The Cowichan Style

If you’ve paying attention to me the past few weeks you’ve noticed I’ve been clicking away at my needles at some sort of project. Today I’m going to discuss my final project for my Ethnoarchaeology class which is to knit some baby booties in the Cowichan style. This archaeology discipline places an emphasis similar to Historical Archaeology that text-based accounts should go hand in hand with material goods to create a narrative that might be obscured otherwise. However ethnoarchaeology places a heavy emphasis on active observation with communities that still exist and can offer insight to how their culture functions and the implications archaeologists can therefor place on former cultures.

The Cowichan

The Cowichan style is an interesting case of how a native people subjected to the advent of colonialism use and adapt new technologies by combining old ones into a new and inspired product. In this case the Cowichan name comes from the Cowichan valley on Vancouver Island. However it didn’t only occur in the areas and the Coast Salish were known to have knitted in the style throughout the area. Coming from missionaries coming into the Vancouver area in the mid 1850’s the Cowichan quickly adapted the new knitting technologies into their new style using an already rich history of basketry and weaving.

The Cowichan brand soon became well known across the US and there are known accounts of sweaters being taken over seas for WWII which soon became popular due to their durable nature and ability to retain heat and keep out moisture. Patterns on the sweater were often inspired by past history or even designs that were fancied. One known example is a sweater knitted with a Chinese dragon motif, inspired by an imported tea box. Sweaters in general have a heavily knitted collar and made seamless through knitting techniques.


However not all is well with the knitting style, in the process of becoming famous there are many “copy cat” styles that although Cowichan “inspired” are not true items in the Cowichan style. This comes by different seam lines, non-native design and various other little tid-bits such as dyed wool and a different treatment process. This has resulting in native knitters taking shortcuts such as bigger yarn and needles and smaller projects in order to keep up with national demand. Judging by the vast number of knock offs the style itself is in trouble of not retaining it’s native origins.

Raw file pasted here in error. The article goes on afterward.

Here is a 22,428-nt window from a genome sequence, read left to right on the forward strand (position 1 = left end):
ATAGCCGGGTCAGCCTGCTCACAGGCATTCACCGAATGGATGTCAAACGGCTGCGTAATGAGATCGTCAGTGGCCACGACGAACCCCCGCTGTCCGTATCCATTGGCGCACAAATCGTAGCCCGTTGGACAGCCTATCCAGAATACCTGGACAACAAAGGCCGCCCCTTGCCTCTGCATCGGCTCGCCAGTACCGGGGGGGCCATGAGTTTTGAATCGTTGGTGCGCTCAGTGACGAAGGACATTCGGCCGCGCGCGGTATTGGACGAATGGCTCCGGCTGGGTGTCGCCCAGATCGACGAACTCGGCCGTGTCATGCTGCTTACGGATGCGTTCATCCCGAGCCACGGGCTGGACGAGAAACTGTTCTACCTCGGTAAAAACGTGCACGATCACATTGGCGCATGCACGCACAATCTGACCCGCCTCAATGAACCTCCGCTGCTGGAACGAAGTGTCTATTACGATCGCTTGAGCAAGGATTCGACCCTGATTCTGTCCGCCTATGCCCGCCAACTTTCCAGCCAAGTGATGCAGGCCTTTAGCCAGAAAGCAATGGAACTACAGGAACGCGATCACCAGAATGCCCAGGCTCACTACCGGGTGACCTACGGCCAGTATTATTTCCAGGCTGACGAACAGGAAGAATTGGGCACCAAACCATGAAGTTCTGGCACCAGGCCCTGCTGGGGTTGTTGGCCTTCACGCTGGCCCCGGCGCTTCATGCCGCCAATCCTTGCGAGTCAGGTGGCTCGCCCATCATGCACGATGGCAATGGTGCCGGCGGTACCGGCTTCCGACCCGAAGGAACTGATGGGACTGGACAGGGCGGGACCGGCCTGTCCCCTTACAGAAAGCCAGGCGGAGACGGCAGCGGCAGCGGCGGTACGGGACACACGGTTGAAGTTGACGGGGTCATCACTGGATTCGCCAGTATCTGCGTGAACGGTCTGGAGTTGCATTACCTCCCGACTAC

(Note: the booties above are not Cowichan in origin)

For my own personal project I’ve decided to knit baby booties in (hopefully) a similar style. This mostly means yarn types and colors, wool treatment and design. Although baby booties lack the amount of space to make the elaborate patterns the sweaters have become world famous over. They’re not quite done yet, still needing some last minute duplicate stitching to finalize the pattern but I’ll be totting them around class. (I’ll upload a pic on the blog when they are 100% finished)

For a more in-depth posting on the Cowichan sweater and where I got some of the pictures from I suggest looking at: for more information!




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About Kirk

Kerstin Snodgrass is a 22 year old Archaeological Science student currently in her final year at the UW. Interested in a young age about arcaheology she has strived to continue her studies and eventually start working in the field within the coming year. Although not specialized at the moment her interests mostly include any work with textiles, sewing and knitting with other interests scattered throughout. At the moment she is studying Historical Archaeology, Ethnographic archaeology and archaeology in the public sector. On the sidelines she enjoys arts and crafts and learning French and looks forward to what her future brings. Born in Flordia, she was raised actually in the Northwest from a young age. From youth she gained interest in archaeology first learning about it from her mother's Tutankhamun books and decided to pursue that interest instead of becoming an ice cream truk driver at the age of 8. Her current goals are to graduate with her baceholors and to gain a job in the field hopefully starting with a job in the CRM or be put onto some field schools.

3 thoughts on “The Cowichan Style

  1. I’d love to see images of the finished booties. Would you say that knitting in this style has given you a better understanding of the style itself?

    • The actual booties were adorable – we got to see them in ethnoarchaeology, and I thought they came out really well! What I really liked about what Kirk shared was the current popular use of this style. I grew up in a very small tourist town in North Idaho before I moved to Spokane, and these sweaters are very common as a “country good” that gets peddled to tourists throughout the summer. These sweaters also featured prominently at the Olympics, but integrated corporate logos, so the end result was somewhat gaudy. I had no idea where the cultural basis for this particular item of clothing came from, and it was really neat to find out more!

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